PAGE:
My First Bikram Yoga Experience
I took my first Bikram Yoga class during my Northeastern Tour this summer.
I have always been aware of the benefits of yoga. My grandmother did yoga back in the 1970s. Until recently, my personal yoga experiences were limited to a few private classes with a good friend, and some free classes in church basements and community centers.
I have been to many yoga studios to teach tarot, meditation and other complementary modalities, but, until a few weeks ago, I had never taken a class in a real studio.
True Bikram Yoga in New Haven and Madison, Connecticut, is about as real as it gets.
I attended a Saturday morning class in the New Haven studio. I also visited the Madison studio. The New Haven studio is downtown, in the basement of a grand old office building near New Haven Green. The Madison studio is a brand-new facility on a second floor with huge windows.
There are many yoga studios that offer a “hot yoga” class, or a class based on the Bikram series of twenty-six postures and two breathing exercises. Robin Brace, the owner of True Bikram Yoga, closely adheres to the teachings of Bikram Choudhury.
Robin explained to me some of the differences between Bikram and other forms of yoga.
Bikram Yoga is practiced in a hot room, specifically 105 degrees with 40 per cent humidity. There are a list of benefits of the heat posted on a bulletin board in the New Haven studio. I kept that list firmly in mind as I suffered through the ninety-minute class. I found it oddly comforting to learn that Bikram developed the hot room to mimic the environment of Calcutta, where he first learned yoga.
A Bikram hot room floor is carpeted. This keeps people from slipping on pools of sweat. The carpets at True Bikram Yoga are frequently cleaned. However, if your idea of a yoga class involves the sweet scent of exotic incense wafting on a gentle breeze, your senses will be shocked. A Bikram studio smells like a gym.
Bikram Yoga doesn’t focus on the search for enlightenment. They don’t say “Namaste” to begin and end the class. But don’t for a minute think that the Bikram Yoga experience isn’t spiritual. Bikram Yoga is difficult and uncomfortable. Enlightenment comes simply from the process of getting through it.
Bikram Yoga is practiced in front of a mirror. “Eyes on you!” The teacher commands throughout the class. Looking at myself in skimpy yoga clothes, covered in sweat, trying to gracefully balance on one leg, I appreciated the lesson of self-acceptance.
A Bikram class is 90 minutes. There are no short classes, or beginner classes. Beginning students practice alongside experts. For me, this thought was immediately intimidating. I imagined my overweight, middle-aged self sandwiched between young, lithe, slender beauties turning themselves into pretzels without breaking a sweat. The reality was much different than that.
While each of us did the same postures, we were each individually challenged to do our own personal best. For me, staying in the hot room for ninety minutes, breathing through my nose and actually getting my forehead to touch my left knee were my challenges and achievements.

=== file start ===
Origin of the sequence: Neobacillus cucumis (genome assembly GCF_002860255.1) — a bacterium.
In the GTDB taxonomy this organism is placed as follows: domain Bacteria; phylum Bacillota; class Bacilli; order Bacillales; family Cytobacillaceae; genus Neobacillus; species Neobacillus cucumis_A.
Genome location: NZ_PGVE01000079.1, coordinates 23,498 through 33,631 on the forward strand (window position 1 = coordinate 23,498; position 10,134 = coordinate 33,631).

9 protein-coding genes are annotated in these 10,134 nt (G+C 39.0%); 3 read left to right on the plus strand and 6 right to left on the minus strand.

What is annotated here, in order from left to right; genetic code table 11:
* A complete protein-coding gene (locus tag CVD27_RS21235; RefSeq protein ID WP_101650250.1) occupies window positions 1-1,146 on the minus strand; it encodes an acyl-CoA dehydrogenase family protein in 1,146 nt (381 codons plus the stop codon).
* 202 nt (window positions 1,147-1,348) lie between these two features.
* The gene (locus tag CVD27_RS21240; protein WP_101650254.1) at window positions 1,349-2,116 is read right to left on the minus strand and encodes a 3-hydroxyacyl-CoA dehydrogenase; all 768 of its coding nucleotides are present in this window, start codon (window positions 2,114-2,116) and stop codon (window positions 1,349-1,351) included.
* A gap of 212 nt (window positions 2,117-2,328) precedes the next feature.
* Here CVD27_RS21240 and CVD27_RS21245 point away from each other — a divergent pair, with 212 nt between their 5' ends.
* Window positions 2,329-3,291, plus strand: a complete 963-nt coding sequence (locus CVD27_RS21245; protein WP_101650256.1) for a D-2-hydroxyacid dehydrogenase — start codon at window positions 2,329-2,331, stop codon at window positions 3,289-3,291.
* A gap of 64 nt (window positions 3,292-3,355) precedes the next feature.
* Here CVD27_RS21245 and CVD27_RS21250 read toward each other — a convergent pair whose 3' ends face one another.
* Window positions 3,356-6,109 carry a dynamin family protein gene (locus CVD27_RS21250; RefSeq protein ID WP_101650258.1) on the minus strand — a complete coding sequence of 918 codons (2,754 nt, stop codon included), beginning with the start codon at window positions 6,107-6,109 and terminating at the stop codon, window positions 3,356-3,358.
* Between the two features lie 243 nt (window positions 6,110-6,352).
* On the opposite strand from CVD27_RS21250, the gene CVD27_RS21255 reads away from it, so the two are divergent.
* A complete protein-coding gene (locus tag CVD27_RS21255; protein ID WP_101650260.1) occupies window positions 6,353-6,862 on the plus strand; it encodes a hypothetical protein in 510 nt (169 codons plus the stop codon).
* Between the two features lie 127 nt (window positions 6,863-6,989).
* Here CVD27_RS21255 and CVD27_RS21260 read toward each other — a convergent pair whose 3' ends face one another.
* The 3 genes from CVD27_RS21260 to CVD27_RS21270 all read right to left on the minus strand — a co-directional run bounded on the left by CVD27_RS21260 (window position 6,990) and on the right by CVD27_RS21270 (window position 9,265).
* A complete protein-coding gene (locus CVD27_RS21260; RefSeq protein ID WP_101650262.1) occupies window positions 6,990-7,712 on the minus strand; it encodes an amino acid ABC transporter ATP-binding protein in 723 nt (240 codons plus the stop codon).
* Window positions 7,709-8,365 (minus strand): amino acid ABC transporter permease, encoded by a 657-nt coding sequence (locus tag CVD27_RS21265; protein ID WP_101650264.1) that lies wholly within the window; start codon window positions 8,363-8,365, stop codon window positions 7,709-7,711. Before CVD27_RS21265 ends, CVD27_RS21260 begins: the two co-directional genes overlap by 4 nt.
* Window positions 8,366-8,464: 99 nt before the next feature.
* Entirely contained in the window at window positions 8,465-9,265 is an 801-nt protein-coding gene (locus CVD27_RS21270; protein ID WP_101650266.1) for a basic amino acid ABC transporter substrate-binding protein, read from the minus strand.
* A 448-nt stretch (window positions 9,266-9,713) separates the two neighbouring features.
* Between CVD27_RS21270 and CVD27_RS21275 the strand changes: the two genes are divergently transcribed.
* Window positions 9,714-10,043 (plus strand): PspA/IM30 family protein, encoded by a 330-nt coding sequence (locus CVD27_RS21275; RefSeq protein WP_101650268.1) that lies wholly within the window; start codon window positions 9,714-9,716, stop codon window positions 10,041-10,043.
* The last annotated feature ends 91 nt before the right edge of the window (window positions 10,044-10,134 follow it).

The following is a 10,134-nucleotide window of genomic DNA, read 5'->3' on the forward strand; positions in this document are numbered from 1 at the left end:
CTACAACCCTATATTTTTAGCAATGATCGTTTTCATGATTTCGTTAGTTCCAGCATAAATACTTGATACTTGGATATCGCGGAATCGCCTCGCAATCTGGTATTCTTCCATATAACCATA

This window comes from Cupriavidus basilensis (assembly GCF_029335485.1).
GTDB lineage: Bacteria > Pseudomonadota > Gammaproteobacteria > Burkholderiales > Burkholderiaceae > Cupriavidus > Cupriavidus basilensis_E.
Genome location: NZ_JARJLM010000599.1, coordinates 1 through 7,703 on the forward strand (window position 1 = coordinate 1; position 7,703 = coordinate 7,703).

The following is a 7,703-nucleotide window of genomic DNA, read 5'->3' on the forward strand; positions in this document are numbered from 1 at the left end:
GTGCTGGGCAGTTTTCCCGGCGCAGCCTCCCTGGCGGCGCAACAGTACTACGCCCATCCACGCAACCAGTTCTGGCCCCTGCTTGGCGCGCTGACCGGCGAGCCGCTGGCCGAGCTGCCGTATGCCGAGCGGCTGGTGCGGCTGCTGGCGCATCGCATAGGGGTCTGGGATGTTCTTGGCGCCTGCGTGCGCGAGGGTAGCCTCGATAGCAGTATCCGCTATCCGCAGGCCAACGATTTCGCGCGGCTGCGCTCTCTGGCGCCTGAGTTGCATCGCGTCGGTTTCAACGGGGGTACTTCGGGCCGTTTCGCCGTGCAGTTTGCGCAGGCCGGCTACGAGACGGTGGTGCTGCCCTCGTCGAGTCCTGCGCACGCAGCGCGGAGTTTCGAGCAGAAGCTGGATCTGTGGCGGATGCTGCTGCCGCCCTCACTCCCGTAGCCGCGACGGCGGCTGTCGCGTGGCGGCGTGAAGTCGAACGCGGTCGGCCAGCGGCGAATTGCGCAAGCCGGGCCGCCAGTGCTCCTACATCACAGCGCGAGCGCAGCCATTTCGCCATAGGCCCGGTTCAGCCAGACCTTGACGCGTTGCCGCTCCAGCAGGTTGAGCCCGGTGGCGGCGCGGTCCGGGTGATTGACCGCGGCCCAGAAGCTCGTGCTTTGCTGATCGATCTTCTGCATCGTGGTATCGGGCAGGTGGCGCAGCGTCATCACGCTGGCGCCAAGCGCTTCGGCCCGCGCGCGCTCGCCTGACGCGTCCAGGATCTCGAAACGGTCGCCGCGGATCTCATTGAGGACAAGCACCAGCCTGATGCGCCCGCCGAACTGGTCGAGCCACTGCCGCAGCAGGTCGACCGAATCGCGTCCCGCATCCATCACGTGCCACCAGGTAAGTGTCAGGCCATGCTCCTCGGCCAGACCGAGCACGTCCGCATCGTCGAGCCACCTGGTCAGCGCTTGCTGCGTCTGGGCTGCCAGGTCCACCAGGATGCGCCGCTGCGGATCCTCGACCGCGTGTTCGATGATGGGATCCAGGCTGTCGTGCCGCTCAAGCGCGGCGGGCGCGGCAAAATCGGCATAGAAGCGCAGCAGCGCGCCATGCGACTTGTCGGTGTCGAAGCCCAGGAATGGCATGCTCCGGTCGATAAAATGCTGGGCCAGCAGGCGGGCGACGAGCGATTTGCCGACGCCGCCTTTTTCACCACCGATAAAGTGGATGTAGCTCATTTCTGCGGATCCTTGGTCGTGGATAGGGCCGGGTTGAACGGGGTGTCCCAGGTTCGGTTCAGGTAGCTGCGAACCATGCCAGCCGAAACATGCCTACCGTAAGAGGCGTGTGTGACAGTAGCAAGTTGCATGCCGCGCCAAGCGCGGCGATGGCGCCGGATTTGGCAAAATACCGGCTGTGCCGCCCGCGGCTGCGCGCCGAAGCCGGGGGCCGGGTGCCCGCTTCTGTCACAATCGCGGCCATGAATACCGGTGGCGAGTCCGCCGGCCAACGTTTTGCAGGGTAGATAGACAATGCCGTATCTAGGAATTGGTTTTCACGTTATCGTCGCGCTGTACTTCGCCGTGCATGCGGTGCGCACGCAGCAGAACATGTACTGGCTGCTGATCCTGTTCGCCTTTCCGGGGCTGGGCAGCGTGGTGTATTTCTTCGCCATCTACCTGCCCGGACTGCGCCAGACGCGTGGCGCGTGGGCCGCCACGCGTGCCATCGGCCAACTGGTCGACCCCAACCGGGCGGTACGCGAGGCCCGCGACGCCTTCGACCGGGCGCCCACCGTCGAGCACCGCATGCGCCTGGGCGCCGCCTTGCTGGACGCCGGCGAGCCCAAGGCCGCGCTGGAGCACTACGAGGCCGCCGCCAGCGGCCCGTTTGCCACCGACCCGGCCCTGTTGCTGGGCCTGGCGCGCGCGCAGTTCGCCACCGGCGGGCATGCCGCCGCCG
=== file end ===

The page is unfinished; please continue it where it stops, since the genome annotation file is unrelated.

Robin Brace, the owner, taught the class I attended. While Bikram Yoga teachers are trained to use a specific dialogue to guide students in and out of postures, Robin seemed to know how to help each person with their specific challenges.
After the class, we had fresh juice and slices of cold grapefruit. The other students were warm (no pun intended) and congratulatory. “How did you like it?” “Are you coming back tomorrow?” “You made it through your first class! Way to go!”
I was shocked. Didn’t they see me fall out of Standing Bow posture in a rather dramatic way? Didn’t they notice me lying on my mat, panting, while they were bending themselves into Camel and Rabbit postures?
Suddenly I had a clear flash of yoga-induced enlightenment. I have avoided yoga studios of all types for most of my life. Somehow, I thought a yoga class would be a lot like middle school physical education class, where I could never make the basket, or hit the softball. I have been avoiding the benefits of yoga, and exercise in general, because of how much gym sucked in seventh grade.
Robin gave me a button that said “I survived my first Bikram Yoga class.”
Bikram Choudhury, the founder of Bikram Yoga, is controversial for a number of reasons. Some people in the yoga community express concerns about the man, and the practice. I’ve yet to hear a Bikram student say anything negative about any other style of yoga. The closest was a fellow student, after class, who told me this.
“I’ve studied many other yoga styles. Bikram is my favorite.”
I remembered her in class. She struggled with a few postures, and had to leave her mat to get tissues from the back of the room. She seemed to be suffering as much as I was.
So often we seek to maximize pleasure and minimize pain. Sometimes there is pleasure that comes from doing the hard thing, rather than avoiding it.
I like a gentle, relaxing yoga class, too. Now that I’ve survived my first Bikram class, I’ll feel comfortable visiting different studios and learning different yoga styles. But, like my friend in class, Bikram may become my favorite.